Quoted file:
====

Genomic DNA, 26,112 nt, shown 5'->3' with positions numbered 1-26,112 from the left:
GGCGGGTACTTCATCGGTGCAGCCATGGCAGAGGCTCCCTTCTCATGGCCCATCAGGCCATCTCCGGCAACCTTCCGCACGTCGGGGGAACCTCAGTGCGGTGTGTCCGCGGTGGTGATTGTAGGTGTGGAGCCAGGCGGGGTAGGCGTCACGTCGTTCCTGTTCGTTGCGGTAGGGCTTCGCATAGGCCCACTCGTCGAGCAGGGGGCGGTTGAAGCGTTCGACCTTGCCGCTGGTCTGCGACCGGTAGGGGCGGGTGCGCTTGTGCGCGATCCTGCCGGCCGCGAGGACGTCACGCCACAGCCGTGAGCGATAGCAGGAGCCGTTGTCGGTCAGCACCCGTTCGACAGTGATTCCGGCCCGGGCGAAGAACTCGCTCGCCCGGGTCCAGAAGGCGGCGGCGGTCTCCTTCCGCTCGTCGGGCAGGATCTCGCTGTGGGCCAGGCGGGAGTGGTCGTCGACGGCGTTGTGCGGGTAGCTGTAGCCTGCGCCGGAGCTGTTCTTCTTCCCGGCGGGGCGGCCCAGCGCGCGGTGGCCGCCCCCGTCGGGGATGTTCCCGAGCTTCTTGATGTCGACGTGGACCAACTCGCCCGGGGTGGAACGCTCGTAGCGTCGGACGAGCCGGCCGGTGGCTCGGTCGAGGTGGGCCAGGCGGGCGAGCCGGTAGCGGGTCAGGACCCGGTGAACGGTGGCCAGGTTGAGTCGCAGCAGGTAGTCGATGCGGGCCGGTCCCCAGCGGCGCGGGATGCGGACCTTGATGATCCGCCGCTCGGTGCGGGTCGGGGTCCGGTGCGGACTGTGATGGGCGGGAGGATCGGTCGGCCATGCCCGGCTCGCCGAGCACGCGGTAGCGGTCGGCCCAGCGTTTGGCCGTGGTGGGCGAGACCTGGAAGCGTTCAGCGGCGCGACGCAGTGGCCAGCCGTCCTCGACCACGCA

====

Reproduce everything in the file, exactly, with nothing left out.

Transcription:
Genomic DNA, 26,112 nt, shown 5'->3' with positions numbered 1-26,112 from the left:
GGCGGGTACTTCATCGGTGCAGCCATGGCAGAGGCTCCCTTCTCATGGCCCATCAGGCCATCTCCGGCAACCTTCCGCACGTCGGGGGAACCTCAGTGCGGTGTGTCCGCGGTGGTGATTGTAGGTGTGGAGCCAGGCGGGGTAGGCGTCACGTCGTTCCTGTTCGTTGCGGTAGGGCTTCGCATAGGCCCACTCGTCGAGCAGGGGGCGGTTGAAGCGTTCGACCTTGCCGCTGGTCTGCGACCGGTAGGGGCGGGTGCGCTTGTGCGCGATCCTGCCGGCCGCGAGGACGTCACGCCACAGCCGTGAGCGATAGCAGGAGCCGTTGTCGGTCAGCACCCGTTCGACAGTGATTCCGGCCCGGGCGAAGAACTCGCTCGCCCGGGTCCAGAAGGCGGCGGCGGTCTCCTTCCGCTCGTCGGGCAGGATCTCGCTGTGGGCCAGGCGGGAGTGGTCGTCGACGGCGTTGTGCGGGTAGCTGTAGCCTGCGCCGGAGCTGTTCTTCTTCCCGGCGGGGCGGCCCAGCGCGCGGTGGCCGCCCCCGTCGGGGATGTTCCCGAGCTTCTTGATGTCGACGTGGACCAACTCGCCCGGGGTGGAACGCTCGTAGCGTCGGACGAGCCGGCCGGTGGCTCGGTCGAGGTGGGCCAGGCGGGCGAGCCGGTAGCGGGTCAGGACCCGGTGAACGGTGGCCAGGTTGAGTCGCAGCAGGTAGTCGATGCGGGCCGGTCCCCAGCGGCGCGGGATGCGGACCTTGATGATCCGCCGCTCGGTGCGGGTCGGGGTCCGGTGCGGACTGTGATGGGCGGGAGGATCGGTCGGCCATGCCCGGCTCGCCGAGCACGCGGTAGCGGTCGGCCCAGCGTTTGGCCGTGGTGGGCGAGACCTGGAAGCGTTCAGCGGCGCGACGCAGTGGCCAGCCGTCCTCGACCACGCA